KWIKA partner Jonathan Steinsapir was quoted by Law360.com in its compilation of attorney comments on the U.S. Supreme Court’s May 13, 2013 ruling that an Indiana farmer violated Monsanto Co.’s patent of genetically altered seeds by replanting them.
The farmer had claimed that the company’s control of the soybean seeds was exhausted.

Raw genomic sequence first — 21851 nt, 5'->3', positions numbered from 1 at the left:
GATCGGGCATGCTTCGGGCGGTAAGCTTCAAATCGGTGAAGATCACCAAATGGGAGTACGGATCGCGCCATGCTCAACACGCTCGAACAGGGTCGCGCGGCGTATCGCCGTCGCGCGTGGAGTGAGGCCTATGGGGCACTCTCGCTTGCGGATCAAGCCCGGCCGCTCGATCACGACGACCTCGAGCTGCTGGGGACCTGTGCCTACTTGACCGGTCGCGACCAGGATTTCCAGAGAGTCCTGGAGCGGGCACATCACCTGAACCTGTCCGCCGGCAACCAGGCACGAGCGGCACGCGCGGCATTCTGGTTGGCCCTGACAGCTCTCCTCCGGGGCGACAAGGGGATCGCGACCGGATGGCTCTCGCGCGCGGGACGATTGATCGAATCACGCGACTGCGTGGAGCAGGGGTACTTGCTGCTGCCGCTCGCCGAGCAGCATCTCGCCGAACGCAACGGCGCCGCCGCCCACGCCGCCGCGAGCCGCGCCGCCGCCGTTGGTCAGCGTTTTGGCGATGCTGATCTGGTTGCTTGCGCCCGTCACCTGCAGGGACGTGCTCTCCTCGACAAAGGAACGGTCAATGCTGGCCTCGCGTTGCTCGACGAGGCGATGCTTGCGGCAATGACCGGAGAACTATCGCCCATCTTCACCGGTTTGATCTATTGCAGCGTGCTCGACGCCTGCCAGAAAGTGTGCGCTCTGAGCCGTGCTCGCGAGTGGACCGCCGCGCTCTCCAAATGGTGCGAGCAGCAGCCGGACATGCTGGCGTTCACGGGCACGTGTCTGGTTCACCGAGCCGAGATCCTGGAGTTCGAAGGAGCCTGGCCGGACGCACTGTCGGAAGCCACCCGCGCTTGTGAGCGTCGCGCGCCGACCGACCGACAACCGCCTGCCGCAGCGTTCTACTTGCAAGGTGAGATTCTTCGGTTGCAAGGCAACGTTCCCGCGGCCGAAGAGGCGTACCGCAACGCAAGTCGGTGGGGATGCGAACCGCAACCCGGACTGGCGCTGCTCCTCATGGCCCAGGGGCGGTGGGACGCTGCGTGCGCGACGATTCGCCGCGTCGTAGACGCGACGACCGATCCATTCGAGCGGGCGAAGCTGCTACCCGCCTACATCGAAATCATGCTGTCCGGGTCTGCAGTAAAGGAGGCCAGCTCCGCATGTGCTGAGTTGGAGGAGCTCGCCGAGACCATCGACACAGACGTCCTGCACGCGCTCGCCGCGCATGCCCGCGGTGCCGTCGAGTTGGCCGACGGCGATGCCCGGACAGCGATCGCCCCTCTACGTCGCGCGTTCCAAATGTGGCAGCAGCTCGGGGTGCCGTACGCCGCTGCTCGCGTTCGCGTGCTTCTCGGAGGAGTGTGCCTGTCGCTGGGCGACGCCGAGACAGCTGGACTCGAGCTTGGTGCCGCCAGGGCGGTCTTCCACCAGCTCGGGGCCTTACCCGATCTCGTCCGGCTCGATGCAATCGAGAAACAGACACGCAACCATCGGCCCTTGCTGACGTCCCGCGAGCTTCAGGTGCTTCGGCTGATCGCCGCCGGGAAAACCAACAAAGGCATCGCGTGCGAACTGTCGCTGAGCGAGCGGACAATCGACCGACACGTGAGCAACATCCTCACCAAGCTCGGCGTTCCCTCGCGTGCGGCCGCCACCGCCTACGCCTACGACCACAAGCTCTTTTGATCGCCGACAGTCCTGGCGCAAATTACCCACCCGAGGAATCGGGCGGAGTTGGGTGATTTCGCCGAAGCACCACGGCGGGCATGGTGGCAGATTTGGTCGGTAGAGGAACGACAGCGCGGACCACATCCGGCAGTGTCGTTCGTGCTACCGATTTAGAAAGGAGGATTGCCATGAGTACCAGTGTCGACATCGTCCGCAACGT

“Unlike the Supreme Court’s other ‘exhaustion’ decision this term—Kirtsaeng v. John Wiley & Sons, involving ‘copyright exhaustion’—I do not believe the Monsanto case will have broad ramifications beyond the circumstances of the case, i.e., patents which protect plant seeds. Although the decision could logically be extended to patents involving other living organisms, which self-replicate, I do not see the case being applied beyond that. Of course, I am sure some creative copyright and patent lawyers will attempt to stretch the decision into other areas involving technology which ‘self-replicates’ (such as software, for example). However, I do not think well-informed courts will be, or should be, sympathetic to such arguments. Application of exhaustion principles to other technology needs to be judged by looking to the policies animating exhaustion generally, and not by attempts to analogize such technology to genetically modified soybean seeds.”